• Thomas was so pleas’d with the construction of this stove, as described in it, that he offered to give me a patent for the sole vending of them for a term of years; but I declin’d it from a principle which has ever weighed with me on such occasions, viz.
  • I had been religiously educated as a Presbyterian; and tho’ some of the dogmas of that persuasion, such as the eternal decrees of God, election, reprobation, etc., appeared to me unintelligible, others doubtful, and I early absented myself from the public assemblies of the sect, Sunday being my studying day, I never was without some religious principles.
  • These embarrassments that the Quakers suffer’d from having establish’d and published it as one of their principles that no kind of war was lawful, and which, being once published, they could not afterwards, however they might change their minds, easily get rid of, reminds me of what I think a more prudent conduct in another sect among us, that of the Dunkers.
  • School and other education constantly proceed upon false principles, and show a clumsy apparatus pointed at a false mark; but your apparatus is simple, and the mark a true one; and while parents and young persons are left destitute of other just means of estimating and becoming prepared for a reasonable course in life, your discovery that the thing is in many a man’s private power, will be invaluable!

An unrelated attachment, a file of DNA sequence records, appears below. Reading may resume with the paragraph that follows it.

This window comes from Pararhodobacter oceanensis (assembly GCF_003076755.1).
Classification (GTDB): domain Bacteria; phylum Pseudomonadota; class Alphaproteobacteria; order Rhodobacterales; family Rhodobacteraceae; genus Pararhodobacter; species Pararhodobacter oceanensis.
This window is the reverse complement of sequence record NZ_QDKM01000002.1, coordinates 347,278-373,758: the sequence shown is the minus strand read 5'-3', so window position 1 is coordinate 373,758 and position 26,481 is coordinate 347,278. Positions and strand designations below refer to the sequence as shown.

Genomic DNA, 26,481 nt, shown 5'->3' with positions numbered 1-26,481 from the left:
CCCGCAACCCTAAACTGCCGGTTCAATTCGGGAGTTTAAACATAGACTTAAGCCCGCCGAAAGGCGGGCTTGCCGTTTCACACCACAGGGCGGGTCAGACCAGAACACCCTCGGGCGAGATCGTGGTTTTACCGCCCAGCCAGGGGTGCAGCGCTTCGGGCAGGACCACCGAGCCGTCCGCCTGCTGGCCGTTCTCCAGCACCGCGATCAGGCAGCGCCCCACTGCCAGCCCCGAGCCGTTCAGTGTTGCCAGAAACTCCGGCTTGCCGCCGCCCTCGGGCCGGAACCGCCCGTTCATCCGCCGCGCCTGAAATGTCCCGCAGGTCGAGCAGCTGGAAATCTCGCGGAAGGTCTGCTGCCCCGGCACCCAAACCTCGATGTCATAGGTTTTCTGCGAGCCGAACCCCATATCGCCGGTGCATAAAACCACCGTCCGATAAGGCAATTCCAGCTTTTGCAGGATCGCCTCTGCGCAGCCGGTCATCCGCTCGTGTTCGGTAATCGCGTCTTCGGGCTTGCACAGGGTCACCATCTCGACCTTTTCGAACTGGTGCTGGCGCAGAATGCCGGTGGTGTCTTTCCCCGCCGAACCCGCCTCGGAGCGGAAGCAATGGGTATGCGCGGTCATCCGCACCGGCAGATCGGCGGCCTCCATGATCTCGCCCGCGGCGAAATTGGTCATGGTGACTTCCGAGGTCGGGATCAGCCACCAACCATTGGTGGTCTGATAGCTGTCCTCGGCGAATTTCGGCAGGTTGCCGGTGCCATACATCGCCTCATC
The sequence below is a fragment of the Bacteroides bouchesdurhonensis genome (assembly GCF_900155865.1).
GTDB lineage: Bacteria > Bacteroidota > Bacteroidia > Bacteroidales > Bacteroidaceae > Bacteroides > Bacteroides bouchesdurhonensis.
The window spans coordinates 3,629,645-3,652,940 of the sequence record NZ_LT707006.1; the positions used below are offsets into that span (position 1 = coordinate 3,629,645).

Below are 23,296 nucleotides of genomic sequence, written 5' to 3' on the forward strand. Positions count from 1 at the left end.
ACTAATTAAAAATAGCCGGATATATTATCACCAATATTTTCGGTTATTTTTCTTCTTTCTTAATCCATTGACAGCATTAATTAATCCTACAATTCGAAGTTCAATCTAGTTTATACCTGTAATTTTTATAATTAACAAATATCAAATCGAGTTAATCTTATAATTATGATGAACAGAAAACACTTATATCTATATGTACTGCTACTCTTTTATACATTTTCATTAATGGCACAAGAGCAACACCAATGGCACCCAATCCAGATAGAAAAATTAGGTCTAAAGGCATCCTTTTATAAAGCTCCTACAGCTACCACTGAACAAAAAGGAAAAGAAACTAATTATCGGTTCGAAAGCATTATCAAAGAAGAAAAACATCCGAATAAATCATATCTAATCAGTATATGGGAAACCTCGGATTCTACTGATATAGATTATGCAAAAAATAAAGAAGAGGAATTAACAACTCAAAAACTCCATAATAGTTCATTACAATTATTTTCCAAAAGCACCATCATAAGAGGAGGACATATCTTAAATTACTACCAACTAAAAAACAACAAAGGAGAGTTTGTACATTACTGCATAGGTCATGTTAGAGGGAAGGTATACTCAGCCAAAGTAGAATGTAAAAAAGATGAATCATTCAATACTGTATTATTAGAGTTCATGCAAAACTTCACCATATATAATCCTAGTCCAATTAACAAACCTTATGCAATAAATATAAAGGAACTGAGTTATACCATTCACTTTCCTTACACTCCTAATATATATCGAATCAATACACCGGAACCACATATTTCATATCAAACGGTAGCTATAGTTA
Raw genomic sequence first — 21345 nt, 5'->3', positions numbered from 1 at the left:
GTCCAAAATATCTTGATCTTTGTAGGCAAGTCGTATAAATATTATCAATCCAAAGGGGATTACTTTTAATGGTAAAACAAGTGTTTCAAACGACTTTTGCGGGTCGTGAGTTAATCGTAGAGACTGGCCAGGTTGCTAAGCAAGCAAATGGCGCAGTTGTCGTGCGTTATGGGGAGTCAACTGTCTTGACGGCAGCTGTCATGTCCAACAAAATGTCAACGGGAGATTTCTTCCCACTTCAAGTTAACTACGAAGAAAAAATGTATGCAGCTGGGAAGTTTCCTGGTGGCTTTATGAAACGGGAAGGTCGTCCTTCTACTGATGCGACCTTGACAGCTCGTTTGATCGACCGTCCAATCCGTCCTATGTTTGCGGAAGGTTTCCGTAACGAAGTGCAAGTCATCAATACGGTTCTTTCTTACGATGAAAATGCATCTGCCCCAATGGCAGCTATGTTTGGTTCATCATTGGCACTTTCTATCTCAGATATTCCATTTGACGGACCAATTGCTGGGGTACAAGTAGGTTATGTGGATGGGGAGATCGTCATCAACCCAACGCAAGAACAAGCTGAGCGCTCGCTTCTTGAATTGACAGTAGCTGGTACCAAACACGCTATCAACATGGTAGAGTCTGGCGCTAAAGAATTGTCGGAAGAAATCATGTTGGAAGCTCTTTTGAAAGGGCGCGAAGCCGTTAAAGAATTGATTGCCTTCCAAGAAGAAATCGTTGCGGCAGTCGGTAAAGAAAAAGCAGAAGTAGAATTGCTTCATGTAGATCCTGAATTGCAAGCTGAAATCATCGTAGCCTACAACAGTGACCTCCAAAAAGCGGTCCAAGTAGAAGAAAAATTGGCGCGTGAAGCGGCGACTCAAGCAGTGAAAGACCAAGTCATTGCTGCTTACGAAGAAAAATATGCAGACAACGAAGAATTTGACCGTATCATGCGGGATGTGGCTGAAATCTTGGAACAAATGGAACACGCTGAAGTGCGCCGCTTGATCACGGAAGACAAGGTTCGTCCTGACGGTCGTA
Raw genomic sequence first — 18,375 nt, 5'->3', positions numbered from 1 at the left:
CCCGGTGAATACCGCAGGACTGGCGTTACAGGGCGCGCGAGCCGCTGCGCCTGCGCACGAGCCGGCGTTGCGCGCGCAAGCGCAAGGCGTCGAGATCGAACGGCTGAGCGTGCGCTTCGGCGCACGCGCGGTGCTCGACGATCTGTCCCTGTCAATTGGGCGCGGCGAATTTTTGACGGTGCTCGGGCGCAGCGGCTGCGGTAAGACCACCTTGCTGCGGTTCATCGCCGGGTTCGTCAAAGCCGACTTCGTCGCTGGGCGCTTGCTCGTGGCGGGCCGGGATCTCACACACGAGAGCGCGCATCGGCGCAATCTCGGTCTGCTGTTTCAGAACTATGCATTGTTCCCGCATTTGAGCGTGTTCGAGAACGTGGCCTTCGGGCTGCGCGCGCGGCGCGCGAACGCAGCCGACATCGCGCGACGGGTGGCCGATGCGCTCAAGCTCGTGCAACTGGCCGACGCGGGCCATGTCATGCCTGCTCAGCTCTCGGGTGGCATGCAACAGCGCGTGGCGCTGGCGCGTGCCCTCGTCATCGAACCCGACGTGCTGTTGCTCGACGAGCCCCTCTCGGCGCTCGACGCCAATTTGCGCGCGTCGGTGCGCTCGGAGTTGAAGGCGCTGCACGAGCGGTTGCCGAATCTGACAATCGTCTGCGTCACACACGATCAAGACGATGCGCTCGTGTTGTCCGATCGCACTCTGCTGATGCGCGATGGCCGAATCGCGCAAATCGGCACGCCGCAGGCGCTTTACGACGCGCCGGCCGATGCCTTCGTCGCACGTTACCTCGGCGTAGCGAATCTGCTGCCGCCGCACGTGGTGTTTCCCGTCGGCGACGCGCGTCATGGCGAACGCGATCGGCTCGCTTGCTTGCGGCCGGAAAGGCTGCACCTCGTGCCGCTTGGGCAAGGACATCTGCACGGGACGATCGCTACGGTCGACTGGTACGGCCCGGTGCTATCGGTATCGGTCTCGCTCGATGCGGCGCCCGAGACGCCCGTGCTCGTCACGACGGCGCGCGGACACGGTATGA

• Had he been in my opinion a good preacher, perhaps I might have continued, notwithstanding the occasion I had for the Sunday’s leisure in my course of study; but his discourses were chiefly either polemic arguments, or explications of the peculiar doctrines of our sect, and were all to me very dry, uninteresting, and unedifying, since not a single moral principle was inculcated or enforc’d, their aim seeming to be rather to make us Presbyterians than good citizens.
  • Besides all this, the immense revolution of the present period, will necessarily turn our attention towards the author of it, and when virtuous principles have been pretended in it, it will be highly important to shew that such have really influenced; and, as your own character will be the principal one to receive a scrutiny, it is proper (even for its effects upon your vast and rising country, as well as upon England and upon Europe) that it should stand respectable and eternal.
  • "That few in public affairs act from a meer view of the good of their country, whatever they may pretend; and, tho’ their actings bring real good to their country, yet men primarily considered that their own and their country’s interest was united, and did not act from a principle of benevolence.

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  • I accept as a basic principle that all people are precious and should be treated with equal dignity.
  • One guiding principle is that everyone should be treated fairly.